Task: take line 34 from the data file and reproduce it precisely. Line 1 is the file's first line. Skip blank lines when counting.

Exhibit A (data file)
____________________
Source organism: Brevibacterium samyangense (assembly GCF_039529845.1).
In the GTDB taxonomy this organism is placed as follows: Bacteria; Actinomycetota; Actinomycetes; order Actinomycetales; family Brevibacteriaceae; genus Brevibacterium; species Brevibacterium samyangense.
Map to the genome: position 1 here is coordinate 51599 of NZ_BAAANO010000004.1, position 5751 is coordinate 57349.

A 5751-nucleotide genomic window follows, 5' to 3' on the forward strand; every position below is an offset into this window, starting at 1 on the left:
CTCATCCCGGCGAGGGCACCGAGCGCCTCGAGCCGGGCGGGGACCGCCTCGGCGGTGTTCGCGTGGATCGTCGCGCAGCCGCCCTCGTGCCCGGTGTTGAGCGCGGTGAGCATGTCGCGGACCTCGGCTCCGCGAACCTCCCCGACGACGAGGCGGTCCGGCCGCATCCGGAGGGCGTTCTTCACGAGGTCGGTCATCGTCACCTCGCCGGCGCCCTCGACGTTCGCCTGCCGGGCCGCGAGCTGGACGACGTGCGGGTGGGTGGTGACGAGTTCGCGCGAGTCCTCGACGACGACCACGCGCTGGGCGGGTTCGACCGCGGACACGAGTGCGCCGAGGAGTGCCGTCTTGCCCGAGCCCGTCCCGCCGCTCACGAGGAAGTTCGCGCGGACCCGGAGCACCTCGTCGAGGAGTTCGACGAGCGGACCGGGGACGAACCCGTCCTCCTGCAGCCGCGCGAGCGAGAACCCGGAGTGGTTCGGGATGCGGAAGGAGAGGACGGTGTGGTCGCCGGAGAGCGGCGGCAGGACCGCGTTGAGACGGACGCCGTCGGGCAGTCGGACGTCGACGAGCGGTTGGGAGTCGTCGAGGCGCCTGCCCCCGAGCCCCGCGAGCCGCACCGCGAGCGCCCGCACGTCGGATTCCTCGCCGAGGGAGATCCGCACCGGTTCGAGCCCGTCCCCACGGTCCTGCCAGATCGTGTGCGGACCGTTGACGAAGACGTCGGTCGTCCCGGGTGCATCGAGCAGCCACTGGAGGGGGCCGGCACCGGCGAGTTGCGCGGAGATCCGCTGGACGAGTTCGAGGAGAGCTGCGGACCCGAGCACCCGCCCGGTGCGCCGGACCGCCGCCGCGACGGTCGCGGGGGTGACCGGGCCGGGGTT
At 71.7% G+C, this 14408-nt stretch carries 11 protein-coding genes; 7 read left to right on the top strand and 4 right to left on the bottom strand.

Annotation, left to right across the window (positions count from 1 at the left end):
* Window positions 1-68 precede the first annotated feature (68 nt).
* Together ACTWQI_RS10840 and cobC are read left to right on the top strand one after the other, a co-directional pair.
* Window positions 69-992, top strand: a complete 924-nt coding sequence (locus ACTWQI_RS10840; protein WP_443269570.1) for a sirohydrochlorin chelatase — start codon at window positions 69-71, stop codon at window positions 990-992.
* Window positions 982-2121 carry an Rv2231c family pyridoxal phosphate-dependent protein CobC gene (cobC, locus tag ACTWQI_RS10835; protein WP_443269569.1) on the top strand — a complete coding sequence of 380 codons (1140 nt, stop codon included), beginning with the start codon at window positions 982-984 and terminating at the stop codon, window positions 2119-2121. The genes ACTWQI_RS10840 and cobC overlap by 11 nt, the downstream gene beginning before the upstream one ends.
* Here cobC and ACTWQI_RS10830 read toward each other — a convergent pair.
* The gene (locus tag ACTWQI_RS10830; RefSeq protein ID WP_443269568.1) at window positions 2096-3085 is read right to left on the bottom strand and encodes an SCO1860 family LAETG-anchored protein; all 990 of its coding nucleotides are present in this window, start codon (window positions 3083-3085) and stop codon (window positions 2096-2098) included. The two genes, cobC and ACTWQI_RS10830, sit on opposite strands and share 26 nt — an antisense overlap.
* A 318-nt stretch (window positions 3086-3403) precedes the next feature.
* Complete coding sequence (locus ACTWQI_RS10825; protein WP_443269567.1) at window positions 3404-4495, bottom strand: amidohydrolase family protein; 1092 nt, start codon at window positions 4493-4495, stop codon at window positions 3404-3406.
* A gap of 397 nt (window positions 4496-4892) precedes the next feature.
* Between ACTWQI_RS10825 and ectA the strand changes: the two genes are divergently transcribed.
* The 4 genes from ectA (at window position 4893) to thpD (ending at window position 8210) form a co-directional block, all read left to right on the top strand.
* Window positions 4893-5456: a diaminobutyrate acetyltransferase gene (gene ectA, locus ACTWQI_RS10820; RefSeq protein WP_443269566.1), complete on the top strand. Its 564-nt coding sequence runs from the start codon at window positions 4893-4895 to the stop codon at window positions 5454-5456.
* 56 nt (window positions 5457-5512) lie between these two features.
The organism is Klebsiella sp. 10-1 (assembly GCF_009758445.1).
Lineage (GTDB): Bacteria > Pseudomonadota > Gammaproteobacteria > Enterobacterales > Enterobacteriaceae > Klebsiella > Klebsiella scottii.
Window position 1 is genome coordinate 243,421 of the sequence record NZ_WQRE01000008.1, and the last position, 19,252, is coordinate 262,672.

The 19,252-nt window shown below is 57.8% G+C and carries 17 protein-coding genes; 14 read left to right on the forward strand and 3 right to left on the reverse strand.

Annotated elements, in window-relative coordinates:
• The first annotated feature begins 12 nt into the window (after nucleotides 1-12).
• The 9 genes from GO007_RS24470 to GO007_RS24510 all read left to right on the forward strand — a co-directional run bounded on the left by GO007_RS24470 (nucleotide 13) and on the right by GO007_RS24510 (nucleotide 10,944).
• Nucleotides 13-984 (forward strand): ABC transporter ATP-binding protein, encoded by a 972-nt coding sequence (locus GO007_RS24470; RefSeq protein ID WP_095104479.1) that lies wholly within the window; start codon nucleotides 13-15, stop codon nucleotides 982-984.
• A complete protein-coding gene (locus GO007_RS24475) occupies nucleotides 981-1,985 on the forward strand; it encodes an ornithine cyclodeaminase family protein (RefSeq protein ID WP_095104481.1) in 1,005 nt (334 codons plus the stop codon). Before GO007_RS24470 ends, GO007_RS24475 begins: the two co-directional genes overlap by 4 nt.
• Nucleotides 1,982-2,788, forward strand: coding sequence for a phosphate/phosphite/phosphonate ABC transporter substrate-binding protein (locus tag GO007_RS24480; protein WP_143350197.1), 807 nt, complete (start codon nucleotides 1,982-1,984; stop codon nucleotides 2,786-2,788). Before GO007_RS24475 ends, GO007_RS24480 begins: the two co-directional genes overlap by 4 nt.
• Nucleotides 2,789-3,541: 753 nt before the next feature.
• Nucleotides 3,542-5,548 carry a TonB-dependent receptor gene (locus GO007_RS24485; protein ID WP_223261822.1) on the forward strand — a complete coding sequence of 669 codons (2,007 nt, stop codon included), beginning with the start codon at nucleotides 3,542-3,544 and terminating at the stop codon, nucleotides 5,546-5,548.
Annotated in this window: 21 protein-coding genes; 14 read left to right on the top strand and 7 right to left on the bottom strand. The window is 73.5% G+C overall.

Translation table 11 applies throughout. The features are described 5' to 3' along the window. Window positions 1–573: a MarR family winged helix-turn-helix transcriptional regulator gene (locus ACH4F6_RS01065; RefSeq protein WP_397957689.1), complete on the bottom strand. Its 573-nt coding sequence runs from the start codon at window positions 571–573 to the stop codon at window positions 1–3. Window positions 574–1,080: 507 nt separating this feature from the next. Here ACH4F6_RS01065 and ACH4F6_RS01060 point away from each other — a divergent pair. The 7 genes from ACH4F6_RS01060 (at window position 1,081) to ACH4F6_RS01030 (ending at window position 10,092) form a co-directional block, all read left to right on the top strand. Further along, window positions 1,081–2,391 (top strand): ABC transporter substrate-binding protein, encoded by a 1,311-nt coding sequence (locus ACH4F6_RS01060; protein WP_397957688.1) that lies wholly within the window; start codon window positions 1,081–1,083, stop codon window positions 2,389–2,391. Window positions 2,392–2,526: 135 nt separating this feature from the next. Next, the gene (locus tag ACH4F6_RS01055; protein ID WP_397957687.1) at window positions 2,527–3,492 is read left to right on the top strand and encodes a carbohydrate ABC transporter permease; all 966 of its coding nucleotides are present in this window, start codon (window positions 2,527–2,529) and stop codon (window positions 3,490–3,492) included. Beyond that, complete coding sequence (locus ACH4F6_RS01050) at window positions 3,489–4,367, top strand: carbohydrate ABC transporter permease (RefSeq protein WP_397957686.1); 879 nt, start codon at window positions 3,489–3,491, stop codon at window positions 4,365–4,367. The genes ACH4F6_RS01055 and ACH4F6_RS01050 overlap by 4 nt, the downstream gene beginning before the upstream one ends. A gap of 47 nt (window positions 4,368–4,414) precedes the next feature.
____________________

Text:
Translation table 11 applies throughout. The features are described 5' to 3' along the window. Window positions 1–573: a MarR family winged helix-turn-helix transcriptional regulator gene (locus ACH4F6_RS01065; RefSeq protein WP_397957689.1), complete on the bottom strand. Its 573-nt coding sequence runs from the start codon at window positions 571–573 to the stop codon at window positions 1–3. Window positions 574–1,080: 507 nt separating this feature from the next. Here ACH4F6_RS01065 and ACH4F6_RS01060 point away from each other — a divergent pair. The 7 genes from ACH4F6_RS01060 (at window position 1,081) to ACH4F6_RS01030 (ending at window position 10,092) form a co-directional block, all read left to right on the top strand. Further along, window positions 1,081–2,391 (top strand): ABC transporter substrate-binding protein, encoded by a 1,311-nt coding sequence (locus ACH4F6_RS01060; protein WP_397957688.1) that lies wholly within the window; start codon window positions 1,081–1,083, stop codon window positions 2,389–2,391. Window positions 2,392–2,526: 135 nt separating this feature from the next. Next, the gene (locus tag ACH4F6_RS01055; protein ID WP_397957687.1) at window positions 2,527–3,492 is read left to right on the top strand and encodes a carbohydrate ABC transporter permease; all 966 of its coding nucleotides are present in this window, start codon (window positions 2,527–2,529) and stop codon (window positions 3,490–3,492) included. Beyond that, complete coding sequence (locus ACH4F6_RS01050) at window positions 3,489–4,367, top strand: carbohydrate ABC transporter permease (RefSeq protein WP_397957686.1); 879 nt, start codon at window positions 3,489–3,491, stop codon at window positions 4,365–4,367. The genes ACH4F6_RS01055 and ACH4F6_RS01050 overlap by 4 nt, the downstream gene beginning before the upstream one ends. A gap of 47 nt (window positions 4,368–4,414) precedes the next feature.